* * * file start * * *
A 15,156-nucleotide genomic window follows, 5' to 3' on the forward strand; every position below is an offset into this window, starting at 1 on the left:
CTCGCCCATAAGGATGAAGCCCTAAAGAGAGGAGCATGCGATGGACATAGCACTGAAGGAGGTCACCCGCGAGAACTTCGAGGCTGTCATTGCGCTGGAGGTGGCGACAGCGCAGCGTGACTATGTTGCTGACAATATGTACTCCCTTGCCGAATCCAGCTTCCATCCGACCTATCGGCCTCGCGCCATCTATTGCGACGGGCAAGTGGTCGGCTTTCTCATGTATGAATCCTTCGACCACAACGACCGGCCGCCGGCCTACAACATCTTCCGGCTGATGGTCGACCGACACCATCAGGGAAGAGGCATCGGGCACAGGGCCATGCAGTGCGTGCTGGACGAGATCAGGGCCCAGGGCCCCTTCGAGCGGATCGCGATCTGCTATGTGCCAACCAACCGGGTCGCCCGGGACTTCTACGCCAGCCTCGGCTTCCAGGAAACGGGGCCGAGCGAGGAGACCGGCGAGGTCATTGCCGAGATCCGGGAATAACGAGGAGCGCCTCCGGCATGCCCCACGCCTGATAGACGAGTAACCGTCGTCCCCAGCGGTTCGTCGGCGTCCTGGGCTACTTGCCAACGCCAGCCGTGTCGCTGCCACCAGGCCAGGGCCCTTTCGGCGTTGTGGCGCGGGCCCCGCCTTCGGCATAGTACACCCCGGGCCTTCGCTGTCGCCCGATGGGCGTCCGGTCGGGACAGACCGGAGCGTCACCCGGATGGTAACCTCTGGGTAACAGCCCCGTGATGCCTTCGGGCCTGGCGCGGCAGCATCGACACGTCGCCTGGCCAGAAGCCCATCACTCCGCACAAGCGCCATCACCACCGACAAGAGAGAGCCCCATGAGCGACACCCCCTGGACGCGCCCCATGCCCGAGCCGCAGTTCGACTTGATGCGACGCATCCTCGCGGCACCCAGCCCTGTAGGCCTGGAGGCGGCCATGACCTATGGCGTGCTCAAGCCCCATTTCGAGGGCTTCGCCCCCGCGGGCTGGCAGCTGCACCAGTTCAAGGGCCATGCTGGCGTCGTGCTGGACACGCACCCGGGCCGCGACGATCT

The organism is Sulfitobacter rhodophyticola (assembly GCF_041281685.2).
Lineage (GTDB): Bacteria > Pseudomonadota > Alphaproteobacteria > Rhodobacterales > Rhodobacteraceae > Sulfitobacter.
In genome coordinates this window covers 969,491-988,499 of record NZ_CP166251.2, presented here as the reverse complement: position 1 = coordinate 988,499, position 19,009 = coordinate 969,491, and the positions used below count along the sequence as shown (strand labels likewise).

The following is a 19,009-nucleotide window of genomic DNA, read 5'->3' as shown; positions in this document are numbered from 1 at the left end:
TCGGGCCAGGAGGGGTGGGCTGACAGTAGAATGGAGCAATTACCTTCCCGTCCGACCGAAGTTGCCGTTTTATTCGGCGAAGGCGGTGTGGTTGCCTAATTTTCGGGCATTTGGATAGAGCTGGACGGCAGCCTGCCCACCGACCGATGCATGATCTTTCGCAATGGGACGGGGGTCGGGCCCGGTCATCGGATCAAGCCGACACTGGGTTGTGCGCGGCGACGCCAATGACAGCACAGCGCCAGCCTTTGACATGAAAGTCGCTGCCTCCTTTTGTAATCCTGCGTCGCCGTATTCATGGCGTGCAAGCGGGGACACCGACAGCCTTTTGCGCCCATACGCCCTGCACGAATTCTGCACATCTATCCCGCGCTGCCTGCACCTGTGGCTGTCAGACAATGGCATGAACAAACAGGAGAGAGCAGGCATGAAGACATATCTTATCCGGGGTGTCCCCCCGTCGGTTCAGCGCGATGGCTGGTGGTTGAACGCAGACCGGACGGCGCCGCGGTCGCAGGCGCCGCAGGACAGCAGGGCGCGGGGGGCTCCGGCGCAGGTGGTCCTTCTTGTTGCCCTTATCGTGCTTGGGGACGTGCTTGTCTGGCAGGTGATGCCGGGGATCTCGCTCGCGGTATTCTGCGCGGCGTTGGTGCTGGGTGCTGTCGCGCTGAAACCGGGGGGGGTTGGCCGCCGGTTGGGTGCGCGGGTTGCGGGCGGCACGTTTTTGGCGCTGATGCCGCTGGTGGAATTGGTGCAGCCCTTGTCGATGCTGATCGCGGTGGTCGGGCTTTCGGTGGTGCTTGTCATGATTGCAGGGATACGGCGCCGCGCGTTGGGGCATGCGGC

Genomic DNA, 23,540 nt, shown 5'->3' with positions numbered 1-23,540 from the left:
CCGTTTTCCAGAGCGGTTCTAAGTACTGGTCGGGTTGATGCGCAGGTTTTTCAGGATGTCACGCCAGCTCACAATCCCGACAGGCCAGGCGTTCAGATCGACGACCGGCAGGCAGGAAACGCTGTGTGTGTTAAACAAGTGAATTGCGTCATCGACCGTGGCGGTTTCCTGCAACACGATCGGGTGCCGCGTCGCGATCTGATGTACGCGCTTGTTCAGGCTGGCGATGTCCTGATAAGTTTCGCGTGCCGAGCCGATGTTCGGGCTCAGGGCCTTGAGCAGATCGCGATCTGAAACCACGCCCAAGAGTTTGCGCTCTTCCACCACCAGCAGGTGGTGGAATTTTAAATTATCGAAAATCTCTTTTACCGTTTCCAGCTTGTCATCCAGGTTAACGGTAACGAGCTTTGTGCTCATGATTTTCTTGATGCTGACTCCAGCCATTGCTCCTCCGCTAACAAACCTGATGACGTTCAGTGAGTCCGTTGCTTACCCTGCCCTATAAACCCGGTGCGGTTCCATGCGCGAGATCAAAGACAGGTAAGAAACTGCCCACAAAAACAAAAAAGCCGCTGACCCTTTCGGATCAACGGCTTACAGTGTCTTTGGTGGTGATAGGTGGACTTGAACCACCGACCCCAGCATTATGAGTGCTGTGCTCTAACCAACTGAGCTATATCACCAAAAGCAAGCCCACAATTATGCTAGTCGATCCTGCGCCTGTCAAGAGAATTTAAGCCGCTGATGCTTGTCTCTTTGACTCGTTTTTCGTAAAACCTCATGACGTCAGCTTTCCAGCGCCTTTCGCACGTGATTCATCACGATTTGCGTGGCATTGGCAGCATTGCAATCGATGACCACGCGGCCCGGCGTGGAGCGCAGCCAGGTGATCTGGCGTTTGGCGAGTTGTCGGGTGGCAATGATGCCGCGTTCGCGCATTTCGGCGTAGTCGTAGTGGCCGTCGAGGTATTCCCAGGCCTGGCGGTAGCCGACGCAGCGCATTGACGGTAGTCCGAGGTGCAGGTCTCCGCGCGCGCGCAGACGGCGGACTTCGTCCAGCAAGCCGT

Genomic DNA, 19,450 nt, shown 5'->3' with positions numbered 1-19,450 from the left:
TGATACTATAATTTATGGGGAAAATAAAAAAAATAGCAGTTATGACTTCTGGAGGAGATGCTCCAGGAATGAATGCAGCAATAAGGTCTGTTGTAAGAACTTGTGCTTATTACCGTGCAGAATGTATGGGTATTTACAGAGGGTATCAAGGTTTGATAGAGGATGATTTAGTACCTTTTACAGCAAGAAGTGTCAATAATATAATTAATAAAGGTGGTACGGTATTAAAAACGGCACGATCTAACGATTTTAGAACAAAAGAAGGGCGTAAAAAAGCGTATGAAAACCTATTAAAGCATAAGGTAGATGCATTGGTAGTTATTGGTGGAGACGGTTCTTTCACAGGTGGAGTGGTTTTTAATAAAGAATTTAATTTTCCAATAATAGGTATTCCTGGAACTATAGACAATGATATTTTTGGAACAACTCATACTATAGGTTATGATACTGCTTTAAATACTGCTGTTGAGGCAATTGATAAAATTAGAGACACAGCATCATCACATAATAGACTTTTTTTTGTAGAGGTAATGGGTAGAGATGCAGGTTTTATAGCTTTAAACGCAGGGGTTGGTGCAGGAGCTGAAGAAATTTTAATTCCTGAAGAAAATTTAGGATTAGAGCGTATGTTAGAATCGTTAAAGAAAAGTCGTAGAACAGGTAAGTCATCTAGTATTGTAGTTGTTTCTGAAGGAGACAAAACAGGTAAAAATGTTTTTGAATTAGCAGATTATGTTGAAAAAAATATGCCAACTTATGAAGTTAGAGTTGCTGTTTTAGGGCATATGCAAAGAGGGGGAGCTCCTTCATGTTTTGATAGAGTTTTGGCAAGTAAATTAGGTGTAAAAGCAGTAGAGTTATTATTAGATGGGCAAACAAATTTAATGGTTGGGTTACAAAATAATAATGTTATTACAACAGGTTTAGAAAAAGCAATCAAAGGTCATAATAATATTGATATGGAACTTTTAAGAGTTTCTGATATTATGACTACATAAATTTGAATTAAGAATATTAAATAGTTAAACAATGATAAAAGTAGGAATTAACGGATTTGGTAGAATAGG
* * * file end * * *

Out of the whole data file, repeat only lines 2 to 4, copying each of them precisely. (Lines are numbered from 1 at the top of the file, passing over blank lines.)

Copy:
CTCGCCCATAAGGATGAAGCCCTAAAGAGAGGAGCATGCGATGGACATAGCACTGAAGGAGGTCACCCGCGAGAACTTCGAGGCTGTCATTGCGCTGGAGGTGGCGACAGCGCAGCGTGACTATGTTGCTGACAATATGTACTCCCTTGCCGAATCCAGCTTCCATCCGACCTATCGGCCTCGCGCCATCTATTGCGACGGGCAAGTGGTCGGCTTTCTCATGTATGAATCCTTCGACCACAACGACCGGCCGCCGGCCTACAACATCTTCCGGCTGATGGTCGACCGACACCATCAGGGAAGAGGCATCGGGCACAGGGCCATGCAGTGCGTGCTGGACGAGATCAGGGCCCAGGGCCCCTTCGAGCGGATCGCGATCTGCTATGTGCCAACCAACCGGGTCGCCCGGGACTTCTACGCCAGCCTCGGCTTCCAGGAAACGGGGCCGAGCGAGGAGACCGGCGAGGTCATTGCCGAGATCCGGGAATAACGAGGAGCGCCTCCGGCATGCCCCACGCCTGATAGACGAGTAACCGTCGTCCCCAGCGGTTCGTCGGCGTCCTGGGCTACTTGCCAACGCCAGCCGTGTCGCTGCCACCAGGCCAGGGCCCTTTCGGCGTTGTGGCGCGGGCCCCGCCTTCGGCATAGTACACCCCGGGCCTTCGCTGTCGCCCGATGGGCGTCCGGTCGGGACAGACCGGAGCGTCACCCGGATGGTAACCTCTGGGTAACAGCCCCGTGATGCCTTCGGGCCTGGCGCGGCAGCATCGACACGTCGCCTGGCCAGAAGCCCATCACTCCGCACAAGCGCCATCACCACCGACAAGAGAGAGCCCCATGAGCGACACCCCCTGGACGCGCCCCATGCCCGAGCCGCAGTTCGACTTGATGCGACGCATCCTCGCGGCACCCAGCCCTGTAGGCCTGGAGGCGGCCATGACCTATGGCGTGCTCAAGCCCCATTTCGAGGGCTTCGCCCCCGCGGGCTGGCAGCTGCACCAGTTCAAGGGCCATGCTGGCGTCGTGCTGGACACGCACCCGGGCCGCGACGATCT

The organism is Sulfitobacter rhodophyticola (assembly GCF_041281685.2).
Lineage (GTDB): Bacteria > Pseudomonadota > Alphaproteobacteria > Rhodobacterales > Rhodobacteraceae > Sulfitobacter.